It was good to catch up with some old and make contact with some new colleagues in the university repository business. A hopelessly lost taxi driver caused me to be late for the first session that I particularly wanted to attend — ARC’s reps discussing ERA reporting. But fortunately I had a chance to spend some time chatting with the presenters afterwards to make up for this.
Good to hear from ANDS that ANDS is now a DOI minting service.
We had a Skype session with reps from Google Scholar. A brief moment of panic washed over us all as we learned that DOIs and handles are not the sorts of things internet crawlers primarily look for, but all were quickly reassured that as long as such URIs were included in the metadata records themselves there was no problem.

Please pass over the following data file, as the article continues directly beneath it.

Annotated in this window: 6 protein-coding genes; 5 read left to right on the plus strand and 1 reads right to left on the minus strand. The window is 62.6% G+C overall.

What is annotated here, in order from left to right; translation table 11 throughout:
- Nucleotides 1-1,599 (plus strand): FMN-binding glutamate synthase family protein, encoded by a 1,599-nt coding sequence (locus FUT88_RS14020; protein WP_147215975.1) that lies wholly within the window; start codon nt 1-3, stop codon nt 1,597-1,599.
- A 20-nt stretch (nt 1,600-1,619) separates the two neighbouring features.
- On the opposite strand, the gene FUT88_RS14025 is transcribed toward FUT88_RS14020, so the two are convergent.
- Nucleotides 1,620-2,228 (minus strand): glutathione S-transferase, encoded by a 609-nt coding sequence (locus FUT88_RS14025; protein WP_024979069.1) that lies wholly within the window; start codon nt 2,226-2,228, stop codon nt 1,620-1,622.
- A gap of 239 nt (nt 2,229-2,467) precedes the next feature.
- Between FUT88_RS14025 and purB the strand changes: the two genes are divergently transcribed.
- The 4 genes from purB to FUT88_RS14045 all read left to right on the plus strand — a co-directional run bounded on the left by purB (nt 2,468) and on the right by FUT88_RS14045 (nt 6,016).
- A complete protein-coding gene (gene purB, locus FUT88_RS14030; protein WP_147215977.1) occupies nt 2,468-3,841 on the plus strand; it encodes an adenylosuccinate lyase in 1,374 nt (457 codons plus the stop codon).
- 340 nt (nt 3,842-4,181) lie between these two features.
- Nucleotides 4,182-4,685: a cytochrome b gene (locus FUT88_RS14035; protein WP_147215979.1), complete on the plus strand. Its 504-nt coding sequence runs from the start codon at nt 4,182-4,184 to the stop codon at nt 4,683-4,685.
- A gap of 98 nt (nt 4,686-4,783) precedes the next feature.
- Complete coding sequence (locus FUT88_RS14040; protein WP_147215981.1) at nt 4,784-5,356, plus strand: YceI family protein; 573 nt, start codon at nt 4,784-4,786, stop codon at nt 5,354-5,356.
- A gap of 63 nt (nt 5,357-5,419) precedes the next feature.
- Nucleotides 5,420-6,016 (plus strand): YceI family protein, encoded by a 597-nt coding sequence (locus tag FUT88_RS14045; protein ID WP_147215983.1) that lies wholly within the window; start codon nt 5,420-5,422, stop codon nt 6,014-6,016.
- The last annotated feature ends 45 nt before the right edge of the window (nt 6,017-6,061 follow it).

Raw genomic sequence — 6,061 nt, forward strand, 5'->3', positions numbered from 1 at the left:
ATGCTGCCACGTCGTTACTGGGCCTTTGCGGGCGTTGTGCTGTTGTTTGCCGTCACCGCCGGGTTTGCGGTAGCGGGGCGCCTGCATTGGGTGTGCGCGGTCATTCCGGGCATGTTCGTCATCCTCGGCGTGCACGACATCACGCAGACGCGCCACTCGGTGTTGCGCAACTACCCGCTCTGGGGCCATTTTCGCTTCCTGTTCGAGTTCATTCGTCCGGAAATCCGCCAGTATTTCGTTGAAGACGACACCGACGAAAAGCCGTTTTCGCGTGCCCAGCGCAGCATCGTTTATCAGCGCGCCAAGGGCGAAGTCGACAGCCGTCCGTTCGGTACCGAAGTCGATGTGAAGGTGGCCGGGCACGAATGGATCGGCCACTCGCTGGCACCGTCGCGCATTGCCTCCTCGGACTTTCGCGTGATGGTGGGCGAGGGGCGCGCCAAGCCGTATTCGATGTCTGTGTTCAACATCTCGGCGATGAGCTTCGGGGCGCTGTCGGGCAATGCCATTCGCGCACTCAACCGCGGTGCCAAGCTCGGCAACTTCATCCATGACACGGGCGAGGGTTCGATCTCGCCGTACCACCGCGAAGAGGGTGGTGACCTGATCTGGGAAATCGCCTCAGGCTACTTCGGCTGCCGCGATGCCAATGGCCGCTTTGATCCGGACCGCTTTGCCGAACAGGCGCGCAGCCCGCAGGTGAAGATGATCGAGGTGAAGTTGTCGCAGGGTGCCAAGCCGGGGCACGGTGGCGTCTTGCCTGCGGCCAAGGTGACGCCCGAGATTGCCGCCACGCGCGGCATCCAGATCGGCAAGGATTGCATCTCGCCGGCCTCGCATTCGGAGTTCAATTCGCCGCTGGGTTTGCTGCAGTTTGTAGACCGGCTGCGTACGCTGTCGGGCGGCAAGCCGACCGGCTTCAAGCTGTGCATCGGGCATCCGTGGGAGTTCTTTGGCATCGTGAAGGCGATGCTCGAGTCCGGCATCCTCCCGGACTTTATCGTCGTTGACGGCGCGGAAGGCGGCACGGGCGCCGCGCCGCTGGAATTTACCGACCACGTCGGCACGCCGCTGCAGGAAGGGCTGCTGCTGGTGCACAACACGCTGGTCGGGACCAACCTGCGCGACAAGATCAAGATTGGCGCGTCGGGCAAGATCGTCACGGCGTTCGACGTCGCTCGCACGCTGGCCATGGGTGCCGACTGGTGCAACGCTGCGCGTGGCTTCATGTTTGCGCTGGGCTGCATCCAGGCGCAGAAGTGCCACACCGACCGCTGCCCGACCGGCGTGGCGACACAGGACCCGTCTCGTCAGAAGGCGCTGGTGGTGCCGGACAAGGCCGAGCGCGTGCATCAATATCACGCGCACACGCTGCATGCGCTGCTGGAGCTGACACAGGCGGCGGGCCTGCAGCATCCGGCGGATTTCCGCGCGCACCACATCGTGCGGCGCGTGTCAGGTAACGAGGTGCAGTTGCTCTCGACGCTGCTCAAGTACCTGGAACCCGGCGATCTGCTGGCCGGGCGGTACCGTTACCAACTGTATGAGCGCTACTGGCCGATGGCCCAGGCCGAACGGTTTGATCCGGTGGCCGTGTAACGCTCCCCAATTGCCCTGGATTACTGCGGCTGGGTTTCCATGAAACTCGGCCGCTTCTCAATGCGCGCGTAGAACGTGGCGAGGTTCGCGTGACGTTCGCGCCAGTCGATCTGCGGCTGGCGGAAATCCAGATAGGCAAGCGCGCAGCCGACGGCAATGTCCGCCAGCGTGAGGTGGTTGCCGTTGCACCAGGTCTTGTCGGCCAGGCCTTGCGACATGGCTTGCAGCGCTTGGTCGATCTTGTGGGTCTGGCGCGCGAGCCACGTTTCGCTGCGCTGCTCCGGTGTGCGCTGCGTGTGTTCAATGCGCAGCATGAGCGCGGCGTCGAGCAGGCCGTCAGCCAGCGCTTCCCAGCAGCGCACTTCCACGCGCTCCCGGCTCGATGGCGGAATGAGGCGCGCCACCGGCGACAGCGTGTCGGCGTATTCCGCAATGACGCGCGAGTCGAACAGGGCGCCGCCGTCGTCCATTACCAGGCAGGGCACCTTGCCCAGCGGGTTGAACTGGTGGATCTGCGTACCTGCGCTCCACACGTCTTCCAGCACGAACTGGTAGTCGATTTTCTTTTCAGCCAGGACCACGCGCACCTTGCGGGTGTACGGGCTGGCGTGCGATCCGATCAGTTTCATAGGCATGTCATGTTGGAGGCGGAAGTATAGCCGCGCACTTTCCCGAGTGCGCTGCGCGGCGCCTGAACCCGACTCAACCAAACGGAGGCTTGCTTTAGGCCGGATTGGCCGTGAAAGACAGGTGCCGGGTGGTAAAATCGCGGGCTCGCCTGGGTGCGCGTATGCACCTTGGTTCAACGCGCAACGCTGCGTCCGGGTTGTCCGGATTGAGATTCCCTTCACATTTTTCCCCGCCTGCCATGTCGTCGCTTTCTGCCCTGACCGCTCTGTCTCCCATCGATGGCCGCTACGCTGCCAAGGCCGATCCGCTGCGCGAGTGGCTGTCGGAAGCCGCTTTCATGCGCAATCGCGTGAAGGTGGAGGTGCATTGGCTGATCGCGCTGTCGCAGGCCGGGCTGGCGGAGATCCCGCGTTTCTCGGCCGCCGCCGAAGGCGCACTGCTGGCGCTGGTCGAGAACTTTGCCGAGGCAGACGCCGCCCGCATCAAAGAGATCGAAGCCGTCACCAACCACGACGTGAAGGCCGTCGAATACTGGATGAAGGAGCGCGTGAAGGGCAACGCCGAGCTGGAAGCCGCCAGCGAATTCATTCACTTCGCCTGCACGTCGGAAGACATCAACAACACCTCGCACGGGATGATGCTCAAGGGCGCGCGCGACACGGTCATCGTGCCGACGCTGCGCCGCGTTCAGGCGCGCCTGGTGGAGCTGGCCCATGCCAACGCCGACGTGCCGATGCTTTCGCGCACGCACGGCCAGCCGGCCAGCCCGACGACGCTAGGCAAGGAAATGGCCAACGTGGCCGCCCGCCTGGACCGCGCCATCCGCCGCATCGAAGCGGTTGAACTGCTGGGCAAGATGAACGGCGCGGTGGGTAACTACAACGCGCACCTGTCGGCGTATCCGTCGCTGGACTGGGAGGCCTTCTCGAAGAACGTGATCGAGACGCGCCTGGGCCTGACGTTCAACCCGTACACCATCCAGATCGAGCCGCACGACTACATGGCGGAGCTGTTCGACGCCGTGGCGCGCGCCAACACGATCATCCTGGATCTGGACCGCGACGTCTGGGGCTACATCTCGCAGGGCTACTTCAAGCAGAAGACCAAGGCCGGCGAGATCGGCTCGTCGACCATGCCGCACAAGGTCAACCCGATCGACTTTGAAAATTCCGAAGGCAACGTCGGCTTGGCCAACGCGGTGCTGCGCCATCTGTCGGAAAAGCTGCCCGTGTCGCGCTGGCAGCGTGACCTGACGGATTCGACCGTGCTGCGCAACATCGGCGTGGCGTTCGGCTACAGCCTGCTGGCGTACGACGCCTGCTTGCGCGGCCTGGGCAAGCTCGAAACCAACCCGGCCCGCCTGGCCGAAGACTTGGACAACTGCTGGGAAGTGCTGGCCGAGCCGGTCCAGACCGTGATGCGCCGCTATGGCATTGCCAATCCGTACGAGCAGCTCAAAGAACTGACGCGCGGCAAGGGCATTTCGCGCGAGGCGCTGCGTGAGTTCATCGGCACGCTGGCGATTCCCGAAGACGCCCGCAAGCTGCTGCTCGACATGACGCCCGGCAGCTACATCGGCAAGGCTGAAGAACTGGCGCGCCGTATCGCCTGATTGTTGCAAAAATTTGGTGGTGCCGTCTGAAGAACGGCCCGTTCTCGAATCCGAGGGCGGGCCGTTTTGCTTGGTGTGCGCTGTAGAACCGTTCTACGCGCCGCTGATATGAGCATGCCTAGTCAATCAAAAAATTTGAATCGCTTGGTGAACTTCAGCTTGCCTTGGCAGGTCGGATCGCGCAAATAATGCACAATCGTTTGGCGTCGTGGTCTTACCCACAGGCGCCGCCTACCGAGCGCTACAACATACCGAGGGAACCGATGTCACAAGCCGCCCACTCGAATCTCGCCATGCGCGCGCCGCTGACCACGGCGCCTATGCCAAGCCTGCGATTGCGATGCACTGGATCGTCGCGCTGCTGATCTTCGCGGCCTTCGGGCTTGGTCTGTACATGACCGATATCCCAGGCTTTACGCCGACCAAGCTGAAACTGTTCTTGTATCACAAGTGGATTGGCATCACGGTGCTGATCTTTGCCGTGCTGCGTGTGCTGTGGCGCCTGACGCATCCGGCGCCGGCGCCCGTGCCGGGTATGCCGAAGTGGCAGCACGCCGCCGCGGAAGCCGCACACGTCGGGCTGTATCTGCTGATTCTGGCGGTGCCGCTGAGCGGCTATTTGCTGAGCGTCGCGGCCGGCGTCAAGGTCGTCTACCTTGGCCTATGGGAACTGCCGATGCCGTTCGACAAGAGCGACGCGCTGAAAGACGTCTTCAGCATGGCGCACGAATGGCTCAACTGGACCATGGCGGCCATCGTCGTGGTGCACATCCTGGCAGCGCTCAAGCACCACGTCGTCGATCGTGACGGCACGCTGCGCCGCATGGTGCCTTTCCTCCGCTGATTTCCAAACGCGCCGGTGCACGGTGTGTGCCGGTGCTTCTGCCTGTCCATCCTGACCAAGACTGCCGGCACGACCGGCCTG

I picked up quite a few interesting ideas for repository services and design for the benefit of academics and the university as a result of the presentation from Curtin. QUT does some similar things, but good to know who as done the sorts of things that look good for us.
Also interested to hear UWA has a similar number of students as CDU. And I identified totally with Deakin’s project to systematize so much of their workflow. Why on earth do repositories still use hand-filled reporting pages and local file systems. Get everything automated into the repository itself!
The highlight for me was Dr Danny Kingsley’s report from the latest German Open Access Conference. Now here is where the ideas are at. Had a great opportunity to catch up with a quick personal chat afterwards and look forward to following through on practices that will address questions of scalability in particular.
OA week ideas were discussed next. Nice of one can have a $2000 budget and offer a free i-pad for participation. We must work on that one.
Several other interesting tidbits came along — video repositories, NZ experiences, copyright matters, non-research items, and more.
It’s been a long but rewarding week. Looking forward to getting home 1 a.m. tomorrow morning!